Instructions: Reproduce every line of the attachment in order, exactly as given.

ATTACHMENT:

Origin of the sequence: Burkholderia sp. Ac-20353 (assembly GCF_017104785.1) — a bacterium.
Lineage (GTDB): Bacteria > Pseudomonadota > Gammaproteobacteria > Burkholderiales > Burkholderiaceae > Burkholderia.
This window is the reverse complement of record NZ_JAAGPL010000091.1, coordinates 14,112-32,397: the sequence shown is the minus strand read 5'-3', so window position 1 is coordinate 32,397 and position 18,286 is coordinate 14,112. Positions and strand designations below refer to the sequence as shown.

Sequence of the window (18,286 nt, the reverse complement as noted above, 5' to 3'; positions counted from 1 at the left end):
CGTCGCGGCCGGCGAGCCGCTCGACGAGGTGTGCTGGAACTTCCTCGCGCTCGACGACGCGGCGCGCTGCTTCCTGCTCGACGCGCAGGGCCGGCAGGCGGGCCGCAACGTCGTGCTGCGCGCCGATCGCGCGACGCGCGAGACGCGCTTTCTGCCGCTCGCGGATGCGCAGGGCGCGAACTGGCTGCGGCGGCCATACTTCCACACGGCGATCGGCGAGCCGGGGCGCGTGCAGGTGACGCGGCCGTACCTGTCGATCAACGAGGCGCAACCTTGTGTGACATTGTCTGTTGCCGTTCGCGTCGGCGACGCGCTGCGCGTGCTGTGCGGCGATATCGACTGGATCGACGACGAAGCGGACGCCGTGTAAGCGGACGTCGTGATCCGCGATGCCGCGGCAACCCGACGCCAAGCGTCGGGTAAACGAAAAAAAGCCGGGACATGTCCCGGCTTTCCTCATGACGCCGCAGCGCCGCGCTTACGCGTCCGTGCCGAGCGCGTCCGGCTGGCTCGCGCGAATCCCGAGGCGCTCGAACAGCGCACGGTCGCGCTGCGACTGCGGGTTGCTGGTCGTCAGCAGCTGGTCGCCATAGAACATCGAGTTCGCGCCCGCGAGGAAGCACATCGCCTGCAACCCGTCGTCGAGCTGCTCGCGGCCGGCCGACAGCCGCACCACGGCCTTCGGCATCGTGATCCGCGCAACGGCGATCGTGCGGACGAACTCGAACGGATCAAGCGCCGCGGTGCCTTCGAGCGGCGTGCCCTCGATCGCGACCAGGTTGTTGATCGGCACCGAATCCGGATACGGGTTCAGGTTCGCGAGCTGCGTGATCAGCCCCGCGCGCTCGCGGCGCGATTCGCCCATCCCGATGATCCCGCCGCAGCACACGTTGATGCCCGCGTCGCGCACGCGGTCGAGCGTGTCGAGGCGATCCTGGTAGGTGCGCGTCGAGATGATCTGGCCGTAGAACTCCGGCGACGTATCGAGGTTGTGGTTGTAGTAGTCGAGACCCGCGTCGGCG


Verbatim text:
Origin of the sequence: Burkholderia sp. Ac-20353 (assembly GCF_017104785.1) — a bacterium.
Lineage (GTDB): Bacteria > Pseudomonadota > Gammaproteobacteria > Burkholderiales > Burkholderiaceae > Burkholderia.
This window is the reverse complement of record NZ_JAAGPL010000091.1, coordinates 14,112-32,397: the sequence shown is the minus strand read 5'-3', so window position 1 is coordinate 32,397 and position 18,286 is coordinate 14,112. Positions and strand designations below refer to the sequence as shown.

Sequence of the window (18,286 nt, the reverse complement as noted above, 5' to 3'; positions counted from 1 at the left end):
CGTCGCGGCCGGCGAGCCGCTCGACGAGGTGTGCTGGAACTTCCTCGCGCTCGACGACGCGGCGCGCTGCTTCCTGCTCGACGCGCAGGGCCGGCAGGCGGGCCGCAACGTCGTGCTGCGCGCCGATCGCGCGACGCGCGAGACGCGCTTTCTGCCGCTCGCGGATGCGCAGGGCGCGAACTGGCTGCGGCGGCCATACTTCCACACGGCGATCGGCGAGCCGGGGCGCGTGCAGGTGACGCGGCCGTACCTGTCGATCAACGAGGCGCAACCTTGTGTGACATTGTCTGTTGCCGTTCGCGTCGGCGACGCGCTGCGCGTGCTGTGCGGCGATATCGACTGGATCGACGACGAAGCGGACGCCGTGTAAGCGGACGTCGTGATCCGCGATGCCGCGGCAACCCGACGCCAAGCGTCGGGTAAACGAAAAAAAGCCGGGACATGTCCCGGCTTTCCTCATGACGCCGCAGCGCCGCGCTTACGCGTCCGTGCCGAGCGCGTCCGGCTGGCTCGCGCGAATCCCGAGGCGCTCGAACAGCGCACGGTCGCGCTGCGACTGCGGGTTGCTGGTCGTCAGCAGCTGGTCGCCATAGAACATCGAGTTCGCGCCCGCGAGGAAGCACATCGCCTGCAACCCGTCGTCGAGCTGCTCGCGGCCGGCCGACAGCCGCACCACGGCCTTCGGCATCGTGATCCGCGCAACGGCGATCGTGCGGACGAACTCGAACGGATCAAGCGCCGCGGTGCCTTCGAGCGGCGTGCCCTCGATCGCGACCAGGTTGTTGATCGGCACCGAATCCGGATACGGGTTCAGGTTCGCGAGCTGCGTGATCAGCCCCGCGCGCTCGCGGCGCGATTCGCCCATCCCGATGATCCCGCCGCAGCACACGTTGATGCCCGCGTCGCGCACGCGGTCGAGCGTGTCGAGGCGATCCTGGTAGGTGCGCGTCGAGATGATCTGGCCGTAGAACTCCGGCGACGTATCGAGGTTGTGGTTGTAGTAGTCGAGACCCGCGTCGGCG